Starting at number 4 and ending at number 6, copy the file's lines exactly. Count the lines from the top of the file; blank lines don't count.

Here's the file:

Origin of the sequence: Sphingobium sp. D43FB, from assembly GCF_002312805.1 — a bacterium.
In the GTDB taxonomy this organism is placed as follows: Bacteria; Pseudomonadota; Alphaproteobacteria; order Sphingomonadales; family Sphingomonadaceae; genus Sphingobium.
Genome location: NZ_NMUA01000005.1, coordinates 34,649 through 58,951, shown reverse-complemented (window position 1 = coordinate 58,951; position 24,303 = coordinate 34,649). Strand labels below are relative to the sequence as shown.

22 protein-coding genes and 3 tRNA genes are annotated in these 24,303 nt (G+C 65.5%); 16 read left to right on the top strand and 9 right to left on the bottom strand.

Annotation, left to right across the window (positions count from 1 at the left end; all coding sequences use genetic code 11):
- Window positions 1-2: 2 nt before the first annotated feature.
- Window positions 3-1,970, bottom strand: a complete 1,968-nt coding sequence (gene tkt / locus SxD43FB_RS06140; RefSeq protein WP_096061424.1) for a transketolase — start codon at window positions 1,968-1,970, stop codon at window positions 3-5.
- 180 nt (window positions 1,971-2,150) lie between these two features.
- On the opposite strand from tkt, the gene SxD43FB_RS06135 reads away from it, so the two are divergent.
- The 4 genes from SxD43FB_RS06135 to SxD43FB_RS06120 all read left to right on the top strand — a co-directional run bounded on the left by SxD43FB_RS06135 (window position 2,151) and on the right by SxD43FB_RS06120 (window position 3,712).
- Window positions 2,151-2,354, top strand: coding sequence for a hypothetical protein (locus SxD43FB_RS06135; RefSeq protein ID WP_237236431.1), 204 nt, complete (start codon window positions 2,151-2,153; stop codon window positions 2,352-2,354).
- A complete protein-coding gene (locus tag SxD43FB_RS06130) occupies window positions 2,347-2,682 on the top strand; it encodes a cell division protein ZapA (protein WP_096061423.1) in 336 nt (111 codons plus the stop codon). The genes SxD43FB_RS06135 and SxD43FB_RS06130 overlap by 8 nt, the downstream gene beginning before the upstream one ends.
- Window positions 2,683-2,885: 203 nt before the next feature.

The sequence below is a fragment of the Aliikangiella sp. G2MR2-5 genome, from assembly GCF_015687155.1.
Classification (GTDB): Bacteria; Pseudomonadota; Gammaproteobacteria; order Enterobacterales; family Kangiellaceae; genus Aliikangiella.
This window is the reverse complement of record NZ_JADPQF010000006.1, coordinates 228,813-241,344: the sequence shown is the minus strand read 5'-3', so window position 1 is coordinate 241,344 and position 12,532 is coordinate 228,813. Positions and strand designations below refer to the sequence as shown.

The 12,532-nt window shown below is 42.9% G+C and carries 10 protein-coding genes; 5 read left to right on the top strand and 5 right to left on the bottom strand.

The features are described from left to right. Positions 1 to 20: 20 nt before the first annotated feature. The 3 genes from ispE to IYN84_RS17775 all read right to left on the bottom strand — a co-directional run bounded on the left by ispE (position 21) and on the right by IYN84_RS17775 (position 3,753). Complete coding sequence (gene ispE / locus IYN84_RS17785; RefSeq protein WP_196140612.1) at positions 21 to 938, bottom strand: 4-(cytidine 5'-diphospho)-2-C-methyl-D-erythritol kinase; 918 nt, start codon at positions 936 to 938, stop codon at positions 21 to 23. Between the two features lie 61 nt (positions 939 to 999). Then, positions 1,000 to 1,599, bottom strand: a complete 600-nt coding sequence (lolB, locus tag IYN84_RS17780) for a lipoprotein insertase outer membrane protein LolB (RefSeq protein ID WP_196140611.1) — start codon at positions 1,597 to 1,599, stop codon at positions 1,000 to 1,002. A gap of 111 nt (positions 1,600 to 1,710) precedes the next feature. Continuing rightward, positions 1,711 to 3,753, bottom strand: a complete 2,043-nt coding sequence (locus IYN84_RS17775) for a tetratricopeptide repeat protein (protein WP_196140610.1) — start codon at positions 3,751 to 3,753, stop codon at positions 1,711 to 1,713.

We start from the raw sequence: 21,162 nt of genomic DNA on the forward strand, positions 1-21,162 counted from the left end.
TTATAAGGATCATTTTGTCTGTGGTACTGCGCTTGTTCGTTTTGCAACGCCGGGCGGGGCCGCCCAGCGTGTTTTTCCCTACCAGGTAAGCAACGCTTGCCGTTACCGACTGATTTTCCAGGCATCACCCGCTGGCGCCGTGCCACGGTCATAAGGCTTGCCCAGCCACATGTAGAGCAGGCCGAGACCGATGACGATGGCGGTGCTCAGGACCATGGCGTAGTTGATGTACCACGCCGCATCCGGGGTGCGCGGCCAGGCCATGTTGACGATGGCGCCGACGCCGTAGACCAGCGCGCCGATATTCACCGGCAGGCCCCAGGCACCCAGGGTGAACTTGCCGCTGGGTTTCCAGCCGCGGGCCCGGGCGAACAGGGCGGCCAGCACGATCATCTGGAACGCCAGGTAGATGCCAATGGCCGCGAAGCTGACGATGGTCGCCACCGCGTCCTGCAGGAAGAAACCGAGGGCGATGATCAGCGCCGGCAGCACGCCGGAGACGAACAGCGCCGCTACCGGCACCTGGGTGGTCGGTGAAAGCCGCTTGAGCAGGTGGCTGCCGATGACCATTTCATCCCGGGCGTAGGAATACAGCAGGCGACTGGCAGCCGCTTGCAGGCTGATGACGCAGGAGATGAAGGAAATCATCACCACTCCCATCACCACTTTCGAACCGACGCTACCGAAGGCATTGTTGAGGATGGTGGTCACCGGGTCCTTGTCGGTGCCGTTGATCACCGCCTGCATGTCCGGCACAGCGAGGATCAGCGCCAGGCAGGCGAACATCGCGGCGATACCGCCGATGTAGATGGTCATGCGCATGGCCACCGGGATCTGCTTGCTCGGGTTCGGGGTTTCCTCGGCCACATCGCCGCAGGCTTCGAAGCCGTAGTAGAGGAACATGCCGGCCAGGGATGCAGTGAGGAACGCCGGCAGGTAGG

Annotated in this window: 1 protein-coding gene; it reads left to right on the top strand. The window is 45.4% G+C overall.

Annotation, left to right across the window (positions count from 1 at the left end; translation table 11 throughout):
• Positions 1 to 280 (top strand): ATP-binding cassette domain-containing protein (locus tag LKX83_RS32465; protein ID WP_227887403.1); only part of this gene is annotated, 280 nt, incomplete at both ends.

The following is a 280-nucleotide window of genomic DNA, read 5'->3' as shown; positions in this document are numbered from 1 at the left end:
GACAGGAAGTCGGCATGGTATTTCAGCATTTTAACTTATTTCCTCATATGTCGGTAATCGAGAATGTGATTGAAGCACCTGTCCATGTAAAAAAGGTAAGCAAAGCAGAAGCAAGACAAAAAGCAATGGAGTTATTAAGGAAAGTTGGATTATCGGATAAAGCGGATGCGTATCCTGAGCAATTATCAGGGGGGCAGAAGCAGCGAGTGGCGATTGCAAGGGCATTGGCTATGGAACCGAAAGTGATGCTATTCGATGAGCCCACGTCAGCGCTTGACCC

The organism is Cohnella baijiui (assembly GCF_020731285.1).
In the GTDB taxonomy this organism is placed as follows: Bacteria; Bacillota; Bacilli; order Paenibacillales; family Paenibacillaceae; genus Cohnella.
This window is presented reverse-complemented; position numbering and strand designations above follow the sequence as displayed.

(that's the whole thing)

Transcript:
22 protein-coding genes and 3 tRNA genes are annotated in these 24,303 nt (G+C 65.5%); 16 read left to right on the top strand and 9 right to left on the bottom strand.

Annotation, left to right across the window (positions count from 1 at the left end; all coding sequences use genetic code 11):
- Window positions 1-2: 2 nt before the first annotated feature.